I felt like I didn’t get to enjoy holding Addie until around 8pm (3 hours after she was born). My mom headed up around 6pm and got there around 9:30pm. Her and my dad had been enjoying a weekend away and had to rush home so my mom could come up. Garett went and got Joshua and took him home. My mom stayed the night with me and then headed to the house the next morning around 6am so Garett could get to class. (Oh the joys of having a kid while your husband is in grad school!) She brought Joshua by later on in the day and I enjoyed holding Addie as much as I could without distractions. Joshua was okay with Addie, but not fully sure what to make of her. 

             The hospital stay was okay. I had one awesome night nurse the first night who was so sweet. They kept asking me if I wanted them to take Adalaide so I could sleep. I don't know how other moms are but I always refused. I spent 9 months waiting for her and just underwent being cut open again just to meet her. I was not about to let her go for anything. The second night I spent alone and I hated it. Garett still had school and my mom and I agreed she should stay at the house so she could be with Joshua in the morning. I'm glad she could, but being alone in the hospital was miserable. Maybe it was because I was trying to cope with having another c-section and being left alone with your own thoughts while sleep deprived is a terrible idea. Luckily we headed home the next day (Wednesday). I was working hard on trying to stand up relatively straight (any c-section moms will know, you hobble around the first week because you literally can't stand up straight).

             While happy to be home, it was definitely harder this time. Garett still had school and Joshua couldn't understand why I couldn't play with him on the floor. Sometimes I did anyway and always regretted it. By Friday I stopped the intense pain medication, because it was too strong and I felt like I couldn't think straight. I made do with a mild pain medication (why did they not have a medium prescription? Oh well). Despite all that, Adalaide was a great eater and started sleeping through the night at 2 weeks old (and she still does!).

I love Addie. She is my angel. I wish her birth story wasn't so hard for me to deal with. She is so incredibly sweet and the happiest baby ever. She rarely cries and loves to be held. I am thankful she came safe and sound into this world. I have needed her far more than she may ever know. She has been such a blessing and watching her and Joshua interact has made my heart grow infinitely more. I think I will question my choices for her birth for a long time, but at least the ache has dulled with some time. Regardless of her story of arrival, I will never regret having her. I love this sweet angel on mine and the joy and love she has added to our family.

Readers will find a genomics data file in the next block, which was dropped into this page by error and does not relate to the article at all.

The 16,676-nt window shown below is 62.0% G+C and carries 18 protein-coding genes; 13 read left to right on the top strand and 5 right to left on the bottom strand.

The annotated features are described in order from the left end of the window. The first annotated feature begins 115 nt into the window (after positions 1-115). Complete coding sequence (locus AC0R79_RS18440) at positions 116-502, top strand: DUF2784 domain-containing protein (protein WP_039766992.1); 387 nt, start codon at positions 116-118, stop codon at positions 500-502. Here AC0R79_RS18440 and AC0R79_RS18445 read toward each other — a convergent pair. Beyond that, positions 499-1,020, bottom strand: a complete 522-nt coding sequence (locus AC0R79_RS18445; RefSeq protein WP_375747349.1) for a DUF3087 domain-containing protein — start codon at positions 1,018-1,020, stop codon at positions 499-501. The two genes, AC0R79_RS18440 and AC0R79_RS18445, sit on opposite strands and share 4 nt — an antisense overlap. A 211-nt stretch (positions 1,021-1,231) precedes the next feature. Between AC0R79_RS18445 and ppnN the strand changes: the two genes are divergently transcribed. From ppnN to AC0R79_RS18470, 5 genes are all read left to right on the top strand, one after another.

January 9, 2018

Some Thoughts On Nursing

I want to start out saying I am not here to condemn people. I understand there are circumstances out of people's control where they cannot breastfeed. I will say though, that I am pro breast feeding and I hope that all mothers at the very least try to breast feed if they can.

I have had quite the mixture of emotions while breastfeeding. Now nursing my second child, I feel like I have a much better grasp on things. So I want to talk about what I learned personally that no doctor ever seemed to tell me.

1. Sometimes babies don't know how to latch properly. I had this problem with Joshua. He struggled for the first few months with latching and we had to go to a lactation consultant and honestly he was partially on formula for the first month of his life until I discovered nipple shields that helped him latch.

2. Birth control can change your milk supply. My doctors vaguely mentioned this, but I had no clue what they meant and they put me on a stronger birth control that dried me up. As soon as I realized this I had to hurry and get my prescription changed.